Former international rugby union referee Nigel Owens has hailed the importance of trees for wellbeing as Cardiff becomes the latest Queen’s Green Canopy (QGC) “Champion City”.
The Welsh capital hosts a Six Nations rugby clash between Wales and Scotland on Saturday and Owens, who is a QGC ambassador, said the “simple green space” inside the stadium will be “transformed into a world stage”.
More than 1,000 trees will be planted in a deprived area of Cardiff on Saturday to mark its new status as a Champion City, a programme celebrating places which have made trees a central part of their plans for green spaces.
Owens said: “This weekend, tens of thousands of people will come together at Cardiff Stadium to witness an epic competition made possible when a simple green space gets transformed into a world stage.
“Some of the most thrilling and memorable moments of my life have occurred in this environment – in the middle of two teams locked in fierce battle, with the crowd hanging on every kick and tackle.
“A spiritual home for many, the pleasure of being part of a game hosted on a simple green field is immense.
“In my work and on my farm, I am fortunate to benefit from the calming influence of trees and nature, which always offer a welcome place to reflect on the important things in life.”
The QGC was established to mark the Queen’s 70-year reign, with the public invited to “plant a tree for the Jubilee”.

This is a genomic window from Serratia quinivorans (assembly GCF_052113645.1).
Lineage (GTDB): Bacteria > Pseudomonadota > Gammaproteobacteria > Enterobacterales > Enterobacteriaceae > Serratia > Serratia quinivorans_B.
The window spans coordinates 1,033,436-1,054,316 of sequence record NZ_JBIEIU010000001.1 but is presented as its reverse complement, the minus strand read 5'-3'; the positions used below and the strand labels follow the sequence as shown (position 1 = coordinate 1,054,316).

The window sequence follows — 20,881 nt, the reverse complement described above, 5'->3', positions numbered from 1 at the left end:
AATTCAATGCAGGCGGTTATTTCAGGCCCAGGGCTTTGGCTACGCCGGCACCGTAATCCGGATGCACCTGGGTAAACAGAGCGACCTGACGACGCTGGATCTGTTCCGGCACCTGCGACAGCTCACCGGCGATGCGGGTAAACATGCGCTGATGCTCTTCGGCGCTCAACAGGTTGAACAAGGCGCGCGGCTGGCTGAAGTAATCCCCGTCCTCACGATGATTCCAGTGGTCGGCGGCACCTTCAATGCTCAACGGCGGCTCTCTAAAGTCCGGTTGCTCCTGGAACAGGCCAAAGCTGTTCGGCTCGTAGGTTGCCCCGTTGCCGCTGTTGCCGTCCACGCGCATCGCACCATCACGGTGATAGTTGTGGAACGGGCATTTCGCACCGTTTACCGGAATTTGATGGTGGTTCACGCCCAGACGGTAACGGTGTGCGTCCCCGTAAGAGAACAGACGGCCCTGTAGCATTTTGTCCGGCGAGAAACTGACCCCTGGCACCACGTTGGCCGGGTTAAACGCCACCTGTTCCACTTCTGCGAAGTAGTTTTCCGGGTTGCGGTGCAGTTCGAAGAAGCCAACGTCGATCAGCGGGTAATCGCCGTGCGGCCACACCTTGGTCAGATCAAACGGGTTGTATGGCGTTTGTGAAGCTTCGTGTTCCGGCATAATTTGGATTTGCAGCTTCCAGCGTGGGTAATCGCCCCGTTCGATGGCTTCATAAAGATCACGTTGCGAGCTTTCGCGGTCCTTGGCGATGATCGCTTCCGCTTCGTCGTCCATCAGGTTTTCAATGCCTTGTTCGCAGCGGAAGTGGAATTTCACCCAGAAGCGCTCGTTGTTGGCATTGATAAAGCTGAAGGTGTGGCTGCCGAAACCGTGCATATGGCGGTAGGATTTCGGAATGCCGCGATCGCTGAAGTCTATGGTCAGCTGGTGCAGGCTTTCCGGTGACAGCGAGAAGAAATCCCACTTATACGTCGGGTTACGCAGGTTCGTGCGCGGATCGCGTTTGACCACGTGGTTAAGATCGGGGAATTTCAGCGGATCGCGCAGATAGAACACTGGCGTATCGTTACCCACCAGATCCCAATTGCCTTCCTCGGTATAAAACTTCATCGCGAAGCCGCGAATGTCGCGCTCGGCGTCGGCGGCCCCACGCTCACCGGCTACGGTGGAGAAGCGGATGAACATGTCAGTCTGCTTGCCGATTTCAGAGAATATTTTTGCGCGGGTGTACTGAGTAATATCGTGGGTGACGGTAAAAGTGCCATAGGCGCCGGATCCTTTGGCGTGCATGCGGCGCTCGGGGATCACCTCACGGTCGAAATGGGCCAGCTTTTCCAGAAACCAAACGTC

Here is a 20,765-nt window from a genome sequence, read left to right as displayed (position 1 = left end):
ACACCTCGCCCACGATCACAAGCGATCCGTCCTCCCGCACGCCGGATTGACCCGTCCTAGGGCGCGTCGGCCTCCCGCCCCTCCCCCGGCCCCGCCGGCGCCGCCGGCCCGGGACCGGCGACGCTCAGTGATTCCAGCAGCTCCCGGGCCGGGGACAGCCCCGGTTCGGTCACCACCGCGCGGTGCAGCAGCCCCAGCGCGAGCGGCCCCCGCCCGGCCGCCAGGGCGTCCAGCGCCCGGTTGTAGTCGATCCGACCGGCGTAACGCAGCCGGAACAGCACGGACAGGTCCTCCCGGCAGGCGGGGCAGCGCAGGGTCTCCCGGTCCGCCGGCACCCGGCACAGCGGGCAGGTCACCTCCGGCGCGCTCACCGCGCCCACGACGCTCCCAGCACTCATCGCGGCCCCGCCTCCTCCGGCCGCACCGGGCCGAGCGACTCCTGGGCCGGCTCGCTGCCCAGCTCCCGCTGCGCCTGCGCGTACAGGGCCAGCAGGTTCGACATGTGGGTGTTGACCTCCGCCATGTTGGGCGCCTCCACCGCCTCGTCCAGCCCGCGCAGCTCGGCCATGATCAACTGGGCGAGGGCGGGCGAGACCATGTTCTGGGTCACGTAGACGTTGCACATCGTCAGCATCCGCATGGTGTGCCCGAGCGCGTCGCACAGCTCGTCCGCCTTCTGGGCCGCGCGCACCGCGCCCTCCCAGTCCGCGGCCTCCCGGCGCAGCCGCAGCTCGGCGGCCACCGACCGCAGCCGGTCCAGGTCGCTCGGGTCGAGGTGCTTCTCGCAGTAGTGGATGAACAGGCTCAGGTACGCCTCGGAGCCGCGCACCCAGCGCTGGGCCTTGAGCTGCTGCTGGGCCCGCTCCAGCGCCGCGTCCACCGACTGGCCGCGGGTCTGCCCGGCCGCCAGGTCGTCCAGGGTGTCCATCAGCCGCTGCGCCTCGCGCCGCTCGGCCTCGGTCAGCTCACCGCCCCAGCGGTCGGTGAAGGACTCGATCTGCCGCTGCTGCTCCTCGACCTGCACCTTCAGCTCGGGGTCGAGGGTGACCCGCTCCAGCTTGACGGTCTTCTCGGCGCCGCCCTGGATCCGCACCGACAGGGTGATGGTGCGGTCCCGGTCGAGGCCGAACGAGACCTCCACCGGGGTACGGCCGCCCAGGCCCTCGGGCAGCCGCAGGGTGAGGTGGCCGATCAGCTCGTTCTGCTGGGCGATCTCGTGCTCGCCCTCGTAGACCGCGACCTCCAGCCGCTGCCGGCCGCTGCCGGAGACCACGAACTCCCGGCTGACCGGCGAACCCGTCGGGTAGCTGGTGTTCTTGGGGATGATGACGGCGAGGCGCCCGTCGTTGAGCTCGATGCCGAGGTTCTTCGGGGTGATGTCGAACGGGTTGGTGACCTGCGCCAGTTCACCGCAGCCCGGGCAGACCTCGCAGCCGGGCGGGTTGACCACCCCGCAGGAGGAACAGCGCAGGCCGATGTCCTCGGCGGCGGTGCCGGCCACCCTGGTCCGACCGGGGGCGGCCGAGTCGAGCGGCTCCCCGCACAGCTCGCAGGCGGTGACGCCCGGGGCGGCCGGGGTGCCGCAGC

The former referee added: “On this Six Nations weekend, I am proud to be an ambassador for the Queen’s Green Canopy, who are hosting a special Jubilee tree planting event to celebrate Cardiff as a QGC ‘Champion City’. I would like to wish everyone well and can’t wait to see the result of your efforts.”
The QGC, together with the charity Trees for Cities and Cardiff Council, will bring together members of the local community to plant 1,200 Jubilee trees at Tremorfa Park in the ward of Splott, which has a low number of trees compared with other areas of the Welsh capital.
The trees will contribute to Cardiff Council’s Coed Caerdydd initiative, which aims to increase the city’s tree canopy cover to 25% by 2030, by planting 839 hectares of new trees.
Peter Bradbury, Cardiff Council spokesman for culture and leisure, said: “We’ve come to rely on our parks and green spaces over the past few years and it’s very clear how important our outdoor spaces are.
“These new trees in Splott will bring massive benefits to residents – boosting biodiversity, improving air quality and having a positive effect on health and wellbeing.”